Malcolm Glazer, billionaire owner of the Tampa Bay Buccaneers American Football team, raised his stake in Manchester United to 16.3 per cent last week and indicated he might bid for the club. His family partnership, he said, had bought the shares "because it has great admiration for Manchester United's rich history, loyal fans, great players, outstanding managers, winning tradition and for investment purposes".
Most of that sentence is accurate enough. Manchester United certainly has a fine history, lots of fans, great players, and the most successful coach of modern times, Sir Alex Ferguson.
But as an investment?
Glazer may think he's on the verge of a great deal. The Florida-based businessman bought the Tampa Bay Buccaneers for $192m (£102m) in 1995, and the value of that investment had risen to $671m last year, according to estimates by Forbes magazine. But Florida is different from Manchester, and not just because it has sunshine and palm trees.
In the US, the National Football League operates a revenue-sharing system and has a salary cap for players which last year was about $75m per club. Under those rules, Manchester United or Real Madrid would struggle to get 11 players on the field if their stars kept their current salaries.
Soccer generates a lot of money. But it is seldom profitable and in the past few years has been a disaster for investors. The idea that it can be a serious, stable business has been one of the great commercial fictions of the past decade.
Britain has several listed football clubs, including Tottenham Hotspur and the virtually insolvent Leeds United. So does Italy, with Juventus Football Club and SS Lazio. Yet, as in most sporting-business endeavours, failure is more common than success. Lazio reported a €121.9m (£82m) loss in the 2003 fiscal year and its shares have lost more than half their value in the past 12 months. Leeds United has accumulated about £90m in debts, and is looking for a buyer to rescue it from collapse. Its shares have fallen from 28.50p in March 2000 to 3.13p.
True, Manchester United has been a great business. The share price has more than doubled in the past year, closing yesterday at 270p. For the 2003 fiscal year, it reported a pre-tax profit of £39.3m on sales of £173m.
But Manchester United is the exception. And there are few guarantees its success can last.
Overall, the Bloomberg Football Index, covering companies which own or operate an English or Scottish soccer club, has more than halved in value since its peak in 2000. The Bloomberg European Football Club Index, which includes clubs throughout the Continent, is also down over 50 per cent on 2001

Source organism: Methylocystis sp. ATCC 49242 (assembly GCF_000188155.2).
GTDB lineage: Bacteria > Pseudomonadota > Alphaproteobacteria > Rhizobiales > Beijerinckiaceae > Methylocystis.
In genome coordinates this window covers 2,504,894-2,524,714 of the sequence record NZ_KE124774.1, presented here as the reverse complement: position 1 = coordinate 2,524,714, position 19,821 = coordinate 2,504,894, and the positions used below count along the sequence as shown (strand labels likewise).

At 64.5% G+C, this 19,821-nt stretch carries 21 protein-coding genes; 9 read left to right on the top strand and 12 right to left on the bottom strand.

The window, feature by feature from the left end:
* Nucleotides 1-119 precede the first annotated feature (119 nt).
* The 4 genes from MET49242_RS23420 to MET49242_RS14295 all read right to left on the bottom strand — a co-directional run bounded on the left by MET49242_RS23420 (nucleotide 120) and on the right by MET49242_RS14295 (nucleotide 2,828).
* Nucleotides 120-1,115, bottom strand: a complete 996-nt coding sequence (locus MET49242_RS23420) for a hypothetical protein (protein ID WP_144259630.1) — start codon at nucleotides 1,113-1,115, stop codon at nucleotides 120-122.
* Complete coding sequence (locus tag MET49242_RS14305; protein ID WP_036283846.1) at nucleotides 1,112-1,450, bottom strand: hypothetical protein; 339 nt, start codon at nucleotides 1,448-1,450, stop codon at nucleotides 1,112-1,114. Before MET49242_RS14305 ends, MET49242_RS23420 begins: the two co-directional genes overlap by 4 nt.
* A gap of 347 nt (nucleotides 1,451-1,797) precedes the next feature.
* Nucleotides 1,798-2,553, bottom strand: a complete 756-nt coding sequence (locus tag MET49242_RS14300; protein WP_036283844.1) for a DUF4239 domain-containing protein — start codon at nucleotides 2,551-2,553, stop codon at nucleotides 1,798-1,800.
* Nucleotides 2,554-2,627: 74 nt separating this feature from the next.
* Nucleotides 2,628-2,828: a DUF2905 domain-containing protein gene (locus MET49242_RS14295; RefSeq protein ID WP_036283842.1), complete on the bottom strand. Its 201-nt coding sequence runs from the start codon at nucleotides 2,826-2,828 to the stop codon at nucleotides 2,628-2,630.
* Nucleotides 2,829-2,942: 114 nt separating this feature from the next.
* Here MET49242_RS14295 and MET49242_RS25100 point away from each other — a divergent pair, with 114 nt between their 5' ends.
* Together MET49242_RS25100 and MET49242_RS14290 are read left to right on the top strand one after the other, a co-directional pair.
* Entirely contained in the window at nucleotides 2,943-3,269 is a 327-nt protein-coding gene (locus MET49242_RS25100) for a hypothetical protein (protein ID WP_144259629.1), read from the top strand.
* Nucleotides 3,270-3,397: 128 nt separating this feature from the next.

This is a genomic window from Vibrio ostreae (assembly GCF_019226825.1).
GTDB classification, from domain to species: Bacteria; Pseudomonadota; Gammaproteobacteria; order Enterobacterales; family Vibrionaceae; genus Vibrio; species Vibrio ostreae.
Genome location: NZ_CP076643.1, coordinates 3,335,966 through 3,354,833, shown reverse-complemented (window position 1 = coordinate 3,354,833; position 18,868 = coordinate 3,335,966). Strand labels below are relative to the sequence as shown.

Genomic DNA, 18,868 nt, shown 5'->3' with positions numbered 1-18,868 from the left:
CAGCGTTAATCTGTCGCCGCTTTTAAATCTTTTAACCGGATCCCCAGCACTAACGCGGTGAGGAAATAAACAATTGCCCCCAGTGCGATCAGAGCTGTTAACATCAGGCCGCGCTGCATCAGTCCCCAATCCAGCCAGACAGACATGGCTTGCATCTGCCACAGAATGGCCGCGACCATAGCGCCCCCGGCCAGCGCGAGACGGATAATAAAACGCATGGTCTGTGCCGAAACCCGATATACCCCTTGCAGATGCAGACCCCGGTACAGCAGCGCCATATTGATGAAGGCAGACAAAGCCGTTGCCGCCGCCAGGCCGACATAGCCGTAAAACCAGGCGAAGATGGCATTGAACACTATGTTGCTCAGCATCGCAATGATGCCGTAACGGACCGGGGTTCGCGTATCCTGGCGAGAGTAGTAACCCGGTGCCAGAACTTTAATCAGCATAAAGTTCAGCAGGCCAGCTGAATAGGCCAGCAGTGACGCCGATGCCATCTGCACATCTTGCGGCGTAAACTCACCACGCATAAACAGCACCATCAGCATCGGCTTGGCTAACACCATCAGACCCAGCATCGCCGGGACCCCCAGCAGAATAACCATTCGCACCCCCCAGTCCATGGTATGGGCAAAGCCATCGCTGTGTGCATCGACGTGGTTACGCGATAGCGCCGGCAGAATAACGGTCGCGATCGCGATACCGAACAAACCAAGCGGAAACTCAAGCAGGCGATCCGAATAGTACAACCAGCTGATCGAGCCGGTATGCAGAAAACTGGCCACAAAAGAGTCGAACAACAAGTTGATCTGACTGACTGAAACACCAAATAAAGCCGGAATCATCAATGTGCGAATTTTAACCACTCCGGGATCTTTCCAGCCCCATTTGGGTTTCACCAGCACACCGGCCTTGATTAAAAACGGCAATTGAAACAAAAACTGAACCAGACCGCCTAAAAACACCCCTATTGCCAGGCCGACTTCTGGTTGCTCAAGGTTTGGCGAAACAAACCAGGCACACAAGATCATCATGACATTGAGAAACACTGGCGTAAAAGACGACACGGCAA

There are three reasons why soccer and many other professional sports are risky for investors.
First, as a rule, fun and money don't mix. In the cement business, for example, nobody is going to set up shop just because they think it might be a great adventure. But in football, some maverick tycoon will always be willing to blow tens of millions for the fun of the ride. Roman Abramovich, who has lavished more than £120m on players for Chelsea, is just the latest, although possibly the most extravagant, example.
In Britain, former steel magnate Jack Walker spent a fortune turning his hometown team, Blackburn Rovers, into a powerful side. Walker, who died in August 2000, was rewarded with the Premier League title in 1995.
In Spain, Real Madrid president Florentino Perez, who is also chairman of Europe's third-biggest construction and services company, Actividades de Construccion y Servicios, has been instrumental in turning his club into the biggest force in the European game.
But tycoons who are also fans suspend the normal laws of economics. And that makes it tough for anyone who has to live within those laws.
Second, there is a chronic oversupply of teams. Every European country has its own league, and every big city has its own team, or teams. As countries prosper, more clubs become competitive, driving up the cost of players and taking a chunk of television revenue. Booming Spain is one example. Soon, the eastern European and Russian leagues will join the race.
This leads to a third point: like owning a Hollywood studio, the power of the workers in football makes it hard to deliver steady profits. Make more money, and what happens? The stars take it all.
Manchester United knows all about that. The club has agreed to pay Dutch striker Ruud van Nistelrooy £90,000 a week, according to recent reports. That would be almost £5m annually, close to double the £2.9m that Lord Browne, the chief executive of oil giant BP, earned in 2002. Against those kinds of salaries, profits quickly slip away.
The Tampa Bay Buccaneers may have been a good investment, but Glazer shouldn't tempt fate too much. He should stick to cheering on men in tight pants in the Florida sunshine and stay away from men in shorts in the Manchester drizzle.
Matthew Lynn is a columnist for Bloomberg News. The opinions expressed are his ownReuse content